- Selected Findings
- List of Tables
- List of Figures
- Readers Guide
- Chapter 1. Demographics
- Chapter 2. School-Related Characteristics
- 8. School Enrollment
- 9. High School Enrollment
- 10. High School Mathematics and Science Coursetaking
- 11. Advanced Placement (AP) Participation
- 12. Reading and Mathematics Proficiency of 13- and 17-year-olds
- 13. International Reading, Mathematics, and Science Achievement
- 14. Suspensions and Expulsions of High School Students
- 15. High School Status Dropout Rates
- 16. College Readiness
- 17. Immediate Transition to College
- 18. Undergraduate College Enrollment
- 19. College Costs
- 20. Financial Aid
- 21. Federal Aid
- 22. Time to Completion for Undergraduate Students
- 23. International College Graduation Rates
- 24. School Completion and Educational Attainment

- Chapter 3. Employment-Related Characteristics
- Chapter 4. Activities Outside of School and Work
- Chapter 5. Health and Wellness
- Chapter 6. Future Goals
- References
- Appendix A. Technical Note and Guide to Sources
- PDF & Related Info

Indicator 10. High School Mathematics and Science Coursetaking

This indicator examines the percentage of high school graduates who completed selected mathematics and science courses. These data only report the percentage of graduates who earned credit in each course while in high school (grades 9–12) and do not count graduates who took these courses prior to entering high school.

In 2009, close to 100 percent of high school graduates had taken a mathematics course during high school. Some 69 percent of high school graduates had taken algebra I in 2009 compared with 55 percent in 1982. Eighty-eight percent of high school graduates in 2009 had taken geometry, which was an increase of 41 percentage points from 1982, when 47 percent of high school graduates had taken the course. Similarly, between 1982 and 2009, there was an increase of 36 percentage points in the percentage of graduates who had taken algebra II (from 40 to 76 percent) and of 29 percentage points in the percentage of graduates who had taken analysis/precalculus (from 6 to 35 percent). Higher percentages of graduates also had taken statistics/probability, calculus, and AP calculus in 2009 (11, 16, and 11 percent, respectively) than in 1982 (1, 5, and 2 percent, respectively).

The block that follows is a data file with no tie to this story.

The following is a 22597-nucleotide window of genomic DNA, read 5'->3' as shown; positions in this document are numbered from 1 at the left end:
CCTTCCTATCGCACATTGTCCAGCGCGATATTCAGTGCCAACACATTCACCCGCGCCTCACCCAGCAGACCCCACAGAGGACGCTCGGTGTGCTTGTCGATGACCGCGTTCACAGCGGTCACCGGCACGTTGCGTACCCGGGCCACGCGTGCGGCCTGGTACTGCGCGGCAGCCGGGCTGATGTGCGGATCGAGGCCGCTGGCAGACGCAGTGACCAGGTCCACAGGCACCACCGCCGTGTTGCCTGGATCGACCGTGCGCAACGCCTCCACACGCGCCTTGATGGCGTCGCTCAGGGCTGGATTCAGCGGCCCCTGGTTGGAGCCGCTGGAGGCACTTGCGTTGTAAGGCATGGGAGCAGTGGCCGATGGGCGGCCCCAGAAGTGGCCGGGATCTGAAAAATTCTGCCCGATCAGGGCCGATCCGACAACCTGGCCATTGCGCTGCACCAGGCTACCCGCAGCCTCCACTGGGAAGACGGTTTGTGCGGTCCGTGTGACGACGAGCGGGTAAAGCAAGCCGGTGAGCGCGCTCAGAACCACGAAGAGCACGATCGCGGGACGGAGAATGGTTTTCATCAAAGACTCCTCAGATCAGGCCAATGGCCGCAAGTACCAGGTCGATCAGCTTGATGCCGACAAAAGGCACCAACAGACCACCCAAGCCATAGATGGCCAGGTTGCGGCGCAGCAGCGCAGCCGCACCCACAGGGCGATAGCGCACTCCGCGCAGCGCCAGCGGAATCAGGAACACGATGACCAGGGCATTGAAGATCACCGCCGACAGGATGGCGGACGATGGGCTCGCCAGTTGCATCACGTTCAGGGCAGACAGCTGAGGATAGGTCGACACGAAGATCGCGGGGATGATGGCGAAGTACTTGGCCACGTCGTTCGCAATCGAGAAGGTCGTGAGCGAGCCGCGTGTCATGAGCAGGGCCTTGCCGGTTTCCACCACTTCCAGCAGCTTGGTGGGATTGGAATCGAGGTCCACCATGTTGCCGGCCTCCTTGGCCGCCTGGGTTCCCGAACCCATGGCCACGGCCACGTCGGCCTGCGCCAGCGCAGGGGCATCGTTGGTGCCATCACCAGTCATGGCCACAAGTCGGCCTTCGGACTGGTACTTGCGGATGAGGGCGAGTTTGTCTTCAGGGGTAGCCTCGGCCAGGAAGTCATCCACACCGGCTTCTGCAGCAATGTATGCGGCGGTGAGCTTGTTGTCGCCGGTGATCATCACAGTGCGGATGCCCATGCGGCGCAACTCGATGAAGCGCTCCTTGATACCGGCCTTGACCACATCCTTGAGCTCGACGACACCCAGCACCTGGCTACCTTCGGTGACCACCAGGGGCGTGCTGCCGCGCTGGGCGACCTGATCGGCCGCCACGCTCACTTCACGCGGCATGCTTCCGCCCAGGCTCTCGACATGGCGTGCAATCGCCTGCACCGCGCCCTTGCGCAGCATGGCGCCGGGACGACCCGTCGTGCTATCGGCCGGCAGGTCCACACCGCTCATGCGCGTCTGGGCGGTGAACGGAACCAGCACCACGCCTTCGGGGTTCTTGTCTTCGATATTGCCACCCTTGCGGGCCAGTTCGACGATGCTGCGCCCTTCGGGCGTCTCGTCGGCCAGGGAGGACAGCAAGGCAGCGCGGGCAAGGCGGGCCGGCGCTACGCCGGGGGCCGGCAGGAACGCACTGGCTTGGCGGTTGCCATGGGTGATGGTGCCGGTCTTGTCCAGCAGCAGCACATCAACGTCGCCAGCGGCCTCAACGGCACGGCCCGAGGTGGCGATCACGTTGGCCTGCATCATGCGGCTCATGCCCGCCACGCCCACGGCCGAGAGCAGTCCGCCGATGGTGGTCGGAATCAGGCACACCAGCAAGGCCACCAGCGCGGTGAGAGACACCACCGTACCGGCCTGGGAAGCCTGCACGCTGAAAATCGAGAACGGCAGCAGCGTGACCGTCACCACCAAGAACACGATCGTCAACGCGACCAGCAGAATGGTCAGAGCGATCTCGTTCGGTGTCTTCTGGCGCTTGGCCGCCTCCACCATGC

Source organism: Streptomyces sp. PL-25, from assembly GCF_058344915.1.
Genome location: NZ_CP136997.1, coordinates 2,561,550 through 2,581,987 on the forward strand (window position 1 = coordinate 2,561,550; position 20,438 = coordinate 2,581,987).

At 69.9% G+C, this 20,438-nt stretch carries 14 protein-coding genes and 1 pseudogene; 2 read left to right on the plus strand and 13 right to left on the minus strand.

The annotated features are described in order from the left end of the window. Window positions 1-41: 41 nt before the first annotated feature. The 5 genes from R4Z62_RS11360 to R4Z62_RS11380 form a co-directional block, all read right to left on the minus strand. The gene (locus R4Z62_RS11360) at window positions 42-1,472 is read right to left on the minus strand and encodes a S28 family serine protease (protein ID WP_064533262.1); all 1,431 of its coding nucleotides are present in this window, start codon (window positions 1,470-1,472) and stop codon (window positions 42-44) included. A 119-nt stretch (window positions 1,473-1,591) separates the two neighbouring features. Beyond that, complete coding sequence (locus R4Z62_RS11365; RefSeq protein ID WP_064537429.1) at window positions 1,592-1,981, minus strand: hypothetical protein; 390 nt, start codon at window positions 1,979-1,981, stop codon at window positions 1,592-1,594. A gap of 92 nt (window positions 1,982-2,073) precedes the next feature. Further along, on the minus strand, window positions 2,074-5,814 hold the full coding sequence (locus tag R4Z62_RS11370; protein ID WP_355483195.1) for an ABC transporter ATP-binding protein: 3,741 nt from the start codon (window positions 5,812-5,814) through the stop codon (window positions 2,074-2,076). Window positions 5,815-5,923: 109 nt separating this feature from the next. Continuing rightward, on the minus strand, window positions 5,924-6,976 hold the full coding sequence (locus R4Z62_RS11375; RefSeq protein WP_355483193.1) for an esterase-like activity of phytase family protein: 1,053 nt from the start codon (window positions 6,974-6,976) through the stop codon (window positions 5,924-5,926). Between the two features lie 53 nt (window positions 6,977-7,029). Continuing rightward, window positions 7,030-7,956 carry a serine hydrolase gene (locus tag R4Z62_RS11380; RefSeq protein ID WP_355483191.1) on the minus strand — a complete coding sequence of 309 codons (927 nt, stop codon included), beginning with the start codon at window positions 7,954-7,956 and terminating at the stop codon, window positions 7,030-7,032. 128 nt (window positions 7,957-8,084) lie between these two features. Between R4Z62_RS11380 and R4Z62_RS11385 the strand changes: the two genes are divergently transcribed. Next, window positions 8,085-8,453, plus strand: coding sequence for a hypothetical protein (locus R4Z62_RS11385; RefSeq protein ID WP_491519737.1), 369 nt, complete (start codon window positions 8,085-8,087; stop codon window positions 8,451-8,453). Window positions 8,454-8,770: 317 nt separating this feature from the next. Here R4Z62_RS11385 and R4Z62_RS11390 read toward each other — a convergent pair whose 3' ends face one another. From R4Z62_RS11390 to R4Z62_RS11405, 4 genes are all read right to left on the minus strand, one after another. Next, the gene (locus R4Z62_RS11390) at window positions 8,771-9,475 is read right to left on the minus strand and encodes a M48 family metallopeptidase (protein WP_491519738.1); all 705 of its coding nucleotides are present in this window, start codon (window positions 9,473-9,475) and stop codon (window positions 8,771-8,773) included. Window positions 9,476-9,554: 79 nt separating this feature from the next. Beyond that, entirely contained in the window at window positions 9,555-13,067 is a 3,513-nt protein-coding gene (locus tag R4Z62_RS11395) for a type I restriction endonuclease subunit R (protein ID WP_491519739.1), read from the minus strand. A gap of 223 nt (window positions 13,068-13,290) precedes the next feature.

As with mathematics, nearly 100 percent of high school graduates in 2009 had taken a science course. Ninety-six percent of high school graduates in 2009 had completed biology, compared to 77 percent in 1982. In 2009, some 70 percent of high school graduates had taken chemistry, an increase of 38 percentage points from 1982, when 32 percent had taken it. Similarly, 36 percent of high school graduates in 2009 had taken physics, compared with 15 percent in 1982, and 28 percent had taken geology/earth science, compared with 14 percent in 1982. The percentages of high school graduates in 2009 who had taken AP/honors biology, AP/honors chemistry, and AP/honors physics (22, 6, and 6 percent, respectively) were higher than the corresponding percentages in 1982 (10, 3, and 1 percent, respectively).

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